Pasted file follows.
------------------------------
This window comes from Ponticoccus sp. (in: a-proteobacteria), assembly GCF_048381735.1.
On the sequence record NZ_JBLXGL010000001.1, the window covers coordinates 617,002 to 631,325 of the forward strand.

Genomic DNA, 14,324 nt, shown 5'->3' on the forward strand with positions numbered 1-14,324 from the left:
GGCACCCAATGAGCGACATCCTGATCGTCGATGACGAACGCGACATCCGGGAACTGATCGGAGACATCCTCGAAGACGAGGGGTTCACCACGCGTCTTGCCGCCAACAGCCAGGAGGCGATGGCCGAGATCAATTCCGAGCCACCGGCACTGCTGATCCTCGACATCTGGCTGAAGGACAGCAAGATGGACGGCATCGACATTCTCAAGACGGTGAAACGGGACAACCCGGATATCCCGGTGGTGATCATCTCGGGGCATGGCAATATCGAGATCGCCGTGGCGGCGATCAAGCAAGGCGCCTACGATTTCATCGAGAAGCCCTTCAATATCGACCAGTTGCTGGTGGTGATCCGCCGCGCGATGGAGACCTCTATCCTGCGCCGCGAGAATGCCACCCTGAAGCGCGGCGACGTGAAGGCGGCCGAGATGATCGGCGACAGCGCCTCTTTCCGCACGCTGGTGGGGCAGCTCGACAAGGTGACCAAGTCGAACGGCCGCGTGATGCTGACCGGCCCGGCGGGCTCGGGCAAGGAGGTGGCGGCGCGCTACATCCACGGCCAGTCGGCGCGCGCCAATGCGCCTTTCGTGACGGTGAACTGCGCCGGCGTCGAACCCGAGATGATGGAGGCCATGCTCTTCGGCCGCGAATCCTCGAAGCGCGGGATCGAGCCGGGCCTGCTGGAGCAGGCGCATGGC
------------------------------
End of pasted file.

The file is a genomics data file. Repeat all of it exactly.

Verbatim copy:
This window comes from Ponticoccus sp. (in: a-proteobacteria), assembly GCF_048381735.1.
On the sequence record NZ_JBLXGL010000001.1, the window covers coordinates 617,002 to 631,325 of the forward strand.

Genomic DNA, 14,324 nt, shown 5'->3' on the forward strand with positions numbered 1-14,324 from the left:
GGCACCCAATGAGCGACATCCTGATCGTCGATGACGAACGCGACATCCGGGAACTGATCGGAGACATCCTCGAAGACGAGGGGTTCACCACGCGTCTTGCCGCCAACAGCCAGGAGGCGATGGCCGAGATCAATTCCGAGCCACCGGCACTGCTGATCCTCGACATCTGGCTGAAGGACAGCAAGATGGACGGCATCGACATTCTCAAGACGGTGAAACGGGACAACCCGGATATCCCGGTGGTGATCATCTCGGGGCATGGCAATATCGAGATCGCCGTGGCGGCGATCAAGCAAGGCGCCTACGATTTCATCGAGAAGCCCTTCAATATCGACCAGTTGCTGGTGGTGATCCGCCGCGCGATGGAGACCTCTATCCTGCGCCGCGAGAATGCCACCCTGAAGCGCGGCGACGTGAAGGCGGCCGAGATGATCGGCGACAGCGCCTCTTTCCGCACGCTGGTGGGGCAGCTCGACAAGGTGACCAAGTCGAACGGCCGCGTGATGCTGACCGGCCCGGCGGGCTCGGGCAAGGAGGTGGCGGCGCGCTACATCCACGGCCAGTCGGCGCGCGCCAATGCGCCTTTCGTGACGGTGAACTGCGCCGGCGTCGAACCCGAGATGATGGAGGCCATGCTCTTCGGCCGCGAATCCTCGAAGCGCGGGATCGAGCCGGGCCTGCTGGAGCAGGCGCATGGC